It really wasn’t different. I’ve gone through everything. I’ve gone over this for a long time, four or five months last year and two months now. There really wasn’t anything different in the decision. I guess after a short year and a shorter playoff run, I definitely physically and mentally feel ready to go, a lot more energized. That’s probably a big difference this year as opposed to last year.
On if he’s talked to Teemu Selanne:
I talked to him a couple of times before I made my final decision. I think he’s back in Finland now. I just want him to make the right decision for him personally and really not interfere with that. I’m sure he will do that and whatever it is we will respect it and support it.
On the birth of his fourth son, Luke, last Friday:
We added another boy to our collection. They’re at home now doing well, so that’s great.
On the importance of making the decision prior to July 1:
The sooner the better definitely for the team to move forward and address whatever needs to be addressed. Even for myself, to be honest in a selfish way, make a decision so that I’m not waking up every day not knowing what I’m going to do next week or the week after. Now I know I need to get working out, get in shape and get ready to play some hockey. I’m excited about that.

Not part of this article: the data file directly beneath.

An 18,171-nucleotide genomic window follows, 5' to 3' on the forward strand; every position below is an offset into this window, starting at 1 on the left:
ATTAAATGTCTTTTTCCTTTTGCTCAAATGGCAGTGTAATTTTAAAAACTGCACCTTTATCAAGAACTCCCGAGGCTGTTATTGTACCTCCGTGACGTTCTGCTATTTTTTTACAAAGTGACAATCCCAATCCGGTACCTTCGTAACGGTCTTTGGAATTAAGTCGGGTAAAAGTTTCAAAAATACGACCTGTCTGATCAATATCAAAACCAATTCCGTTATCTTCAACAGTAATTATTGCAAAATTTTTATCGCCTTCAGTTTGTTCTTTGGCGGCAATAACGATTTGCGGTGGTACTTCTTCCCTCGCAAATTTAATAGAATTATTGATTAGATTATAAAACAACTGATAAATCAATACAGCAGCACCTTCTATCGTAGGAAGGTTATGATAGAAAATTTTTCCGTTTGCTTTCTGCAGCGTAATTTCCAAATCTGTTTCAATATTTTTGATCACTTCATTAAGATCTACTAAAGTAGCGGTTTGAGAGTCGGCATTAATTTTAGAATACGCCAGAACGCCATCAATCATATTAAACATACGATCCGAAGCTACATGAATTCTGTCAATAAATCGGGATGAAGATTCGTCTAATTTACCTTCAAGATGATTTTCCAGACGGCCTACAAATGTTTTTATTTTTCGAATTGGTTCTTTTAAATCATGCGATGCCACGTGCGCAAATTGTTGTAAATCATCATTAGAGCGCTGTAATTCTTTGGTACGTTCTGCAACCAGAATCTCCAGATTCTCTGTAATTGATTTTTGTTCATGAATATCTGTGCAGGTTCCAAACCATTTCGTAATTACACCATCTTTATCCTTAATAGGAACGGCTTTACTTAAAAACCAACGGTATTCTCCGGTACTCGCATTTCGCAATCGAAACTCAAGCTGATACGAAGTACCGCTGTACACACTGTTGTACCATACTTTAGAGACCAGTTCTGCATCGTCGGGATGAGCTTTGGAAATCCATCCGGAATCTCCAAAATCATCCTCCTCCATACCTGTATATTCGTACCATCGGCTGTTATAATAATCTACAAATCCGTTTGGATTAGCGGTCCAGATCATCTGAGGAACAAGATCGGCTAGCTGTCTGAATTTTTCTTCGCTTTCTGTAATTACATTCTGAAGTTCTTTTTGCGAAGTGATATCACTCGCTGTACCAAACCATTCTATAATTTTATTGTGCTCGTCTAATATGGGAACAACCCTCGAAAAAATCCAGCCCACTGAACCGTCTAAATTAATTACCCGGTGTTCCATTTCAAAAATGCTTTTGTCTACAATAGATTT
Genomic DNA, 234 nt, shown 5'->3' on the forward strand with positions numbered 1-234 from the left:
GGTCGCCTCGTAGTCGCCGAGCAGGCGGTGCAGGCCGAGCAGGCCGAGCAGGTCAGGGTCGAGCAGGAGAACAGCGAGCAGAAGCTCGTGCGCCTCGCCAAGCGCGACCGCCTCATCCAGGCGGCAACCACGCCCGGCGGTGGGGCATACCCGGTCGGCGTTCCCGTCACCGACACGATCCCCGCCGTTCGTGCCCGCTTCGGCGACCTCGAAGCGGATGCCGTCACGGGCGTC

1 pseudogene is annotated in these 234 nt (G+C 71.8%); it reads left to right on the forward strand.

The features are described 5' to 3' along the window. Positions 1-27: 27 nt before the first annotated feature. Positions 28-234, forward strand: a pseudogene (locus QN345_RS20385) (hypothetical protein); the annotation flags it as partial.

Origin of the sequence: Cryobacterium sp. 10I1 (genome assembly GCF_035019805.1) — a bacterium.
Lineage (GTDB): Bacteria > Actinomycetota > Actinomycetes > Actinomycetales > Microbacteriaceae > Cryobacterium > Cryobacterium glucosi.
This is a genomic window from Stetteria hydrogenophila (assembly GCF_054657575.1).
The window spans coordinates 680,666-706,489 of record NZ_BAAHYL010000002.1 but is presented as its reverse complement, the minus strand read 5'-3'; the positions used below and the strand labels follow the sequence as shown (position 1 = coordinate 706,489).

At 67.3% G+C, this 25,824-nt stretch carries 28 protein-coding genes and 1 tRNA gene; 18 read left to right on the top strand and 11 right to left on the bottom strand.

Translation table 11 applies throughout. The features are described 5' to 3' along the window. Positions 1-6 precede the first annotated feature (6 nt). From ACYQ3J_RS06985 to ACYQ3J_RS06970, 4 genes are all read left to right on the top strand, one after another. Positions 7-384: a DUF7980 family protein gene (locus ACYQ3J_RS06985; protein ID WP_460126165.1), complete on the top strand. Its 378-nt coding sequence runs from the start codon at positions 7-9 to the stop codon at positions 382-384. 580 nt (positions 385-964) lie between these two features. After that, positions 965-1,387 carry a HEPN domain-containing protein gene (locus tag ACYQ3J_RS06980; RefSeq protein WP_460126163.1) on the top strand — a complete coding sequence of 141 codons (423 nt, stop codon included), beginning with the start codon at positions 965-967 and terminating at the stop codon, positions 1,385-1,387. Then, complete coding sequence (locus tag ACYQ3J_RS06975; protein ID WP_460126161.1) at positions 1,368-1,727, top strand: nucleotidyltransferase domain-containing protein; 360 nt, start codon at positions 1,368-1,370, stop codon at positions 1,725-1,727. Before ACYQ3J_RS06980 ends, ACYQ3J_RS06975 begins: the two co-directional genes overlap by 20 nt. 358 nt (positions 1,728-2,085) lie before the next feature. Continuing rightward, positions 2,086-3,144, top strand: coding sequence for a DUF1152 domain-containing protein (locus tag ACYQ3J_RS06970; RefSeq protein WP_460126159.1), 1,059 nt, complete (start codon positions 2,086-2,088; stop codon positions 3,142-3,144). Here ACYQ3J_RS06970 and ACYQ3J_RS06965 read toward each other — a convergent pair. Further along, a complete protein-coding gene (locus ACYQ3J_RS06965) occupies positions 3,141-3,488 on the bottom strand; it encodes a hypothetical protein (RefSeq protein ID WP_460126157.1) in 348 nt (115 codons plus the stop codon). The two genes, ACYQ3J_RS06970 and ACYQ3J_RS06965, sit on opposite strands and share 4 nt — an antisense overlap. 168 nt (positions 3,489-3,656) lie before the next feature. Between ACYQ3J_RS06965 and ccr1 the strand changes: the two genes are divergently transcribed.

On when he made his decision to return:
I probably have been sitting on this decision for a little bit. It’s been good just to see how I felt after making the decision, committing to it personally and just let a little time pass after that. It felt like the right decision. I’m excited to get back playing some hockey with the guys we have in our room.
On the biggest factor that led to his return:
I think when I first started thinking about retiring last year after we won the Stanley Cup, I maybe didn’t appreciate some of the things that would make it difficult to walk away from the game, some of the things that I’ve enjoyed for a long time playing this great sport. Something I’ve enjoyed doing since I was six years old. I have a little different perspective on it. I think physically and mentally I definitely feel a lot fresher right now than I did a year ago at this time. I think that’s a big change as well.
On what he expects the mood of the team to be starting with training camp: